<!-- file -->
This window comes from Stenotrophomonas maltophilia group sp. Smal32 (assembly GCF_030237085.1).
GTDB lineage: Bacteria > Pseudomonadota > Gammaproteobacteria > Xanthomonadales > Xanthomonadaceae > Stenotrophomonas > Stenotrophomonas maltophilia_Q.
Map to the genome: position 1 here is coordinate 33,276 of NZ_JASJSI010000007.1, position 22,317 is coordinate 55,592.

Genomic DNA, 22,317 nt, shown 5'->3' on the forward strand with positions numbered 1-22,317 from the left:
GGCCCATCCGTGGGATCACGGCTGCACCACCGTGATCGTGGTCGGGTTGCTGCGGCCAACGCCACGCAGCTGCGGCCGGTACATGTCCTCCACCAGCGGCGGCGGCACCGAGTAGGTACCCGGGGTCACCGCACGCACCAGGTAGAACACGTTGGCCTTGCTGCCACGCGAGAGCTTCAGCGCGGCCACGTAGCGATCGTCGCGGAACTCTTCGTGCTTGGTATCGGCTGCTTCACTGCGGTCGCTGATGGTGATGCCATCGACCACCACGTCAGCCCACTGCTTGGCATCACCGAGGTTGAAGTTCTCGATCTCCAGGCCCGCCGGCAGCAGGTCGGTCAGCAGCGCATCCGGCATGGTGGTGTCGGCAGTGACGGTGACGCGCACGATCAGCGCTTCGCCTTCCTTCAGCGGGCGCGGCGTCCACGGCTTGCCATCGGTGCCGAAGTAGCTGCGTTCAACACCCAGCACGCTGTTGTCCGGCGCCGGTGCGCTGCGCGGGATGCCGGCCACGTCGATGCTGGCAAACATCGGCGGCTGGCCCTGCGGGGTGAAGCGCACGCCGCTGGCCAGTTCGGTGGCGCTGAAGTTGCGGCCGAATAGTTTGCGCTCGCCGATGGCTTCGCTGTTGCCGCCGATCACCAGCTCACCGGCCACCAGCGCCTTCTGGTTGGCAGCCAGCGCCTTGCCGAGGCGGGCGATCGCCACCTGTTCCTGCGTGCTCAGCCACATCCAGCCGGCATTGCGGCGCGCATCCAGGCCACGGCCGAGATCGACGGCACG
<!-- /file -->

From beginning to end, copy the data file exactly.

This window comes from Stenotrophomonas maltophilia group sp. Smal32 (assembly GCF_030237085.1).
GTDB lineage: Bacteria > Pseudomonadota > Gammaproteobacteria > Xanthomonadales > Xanthomonadaceae > Stenotrophomonas > Stenotrophomonas maltophilia_Q.
Map to the genome: position 1 here is coordinate 33,276 of NZ_JASJSI010000007.1, position 22,317 is coordinate 55,592.

Genomic DNA, 22,317 nt, shown 5'->3' on the forward strand with positions numbered 1-22,317 from the left:
GGCCCATCCGTGGGATCACGGCTGCACCACCGTGATCGTGGTCGGGTTGCTGCGGCCAACGCCACGCAGCTGCGGCCGGTACATGTCCTCCACCAGCGGCGGCGGCACCGAGTAGGTACCCGGGGTCACCGCACGCACCAGGTAGAACACGTTGGCCTTGCTGCCACGCGAGAGCTTCAGCGCGGCCACGTAGCGATCGTCGCGGAACTCTTCGTGCTTGGTATCGGCTGCTTCACTGCGGTCGCTGATGGTGATGCCATCGACCACCACGTCAGCCCACTGCTTGGCATCACCGAGGTTGAAGTTCTCGATCTCCAGGCCCGCCGGCAGCAGGTCGGTCAGCAGCGCATCCGGCATGGTGGTGTCGGCAGTGACGGTGACGCGCACGATCAGCGCTTCGCCTTCCTTCAGCGGGCGCGGCGTCCACGGCTTGCCATCGGTGCCGAAGTAGCTGCGTTCAACACCCAGCACGCTGTTGTCCGGCGCCGGTGCGCTGCGCGGGATGCCGGCCACGTCGATGCTGGCAAACATCGGCGGCTGGCCCTGCGGGGTGAAGCGCACGCCGCTGGCCAGTTCGGTGGCGCTGAAGTTGCGGCCGAATAGTTTGCGCTCGCCGATGGCTTCGCTGTTGCCGCCGATCACCAGCTCACCGGCCACCAGCGCCTTCTGGTTGGCAGCCAGCGCCTTGCCGAGGCGGGCGATCGCCACCTGTTCCTGCGTGCTCAGCCACATCCAGCCGGCATTGCGGCGCGCATCCAGGCCACGGCCGAGATCGACGGCACG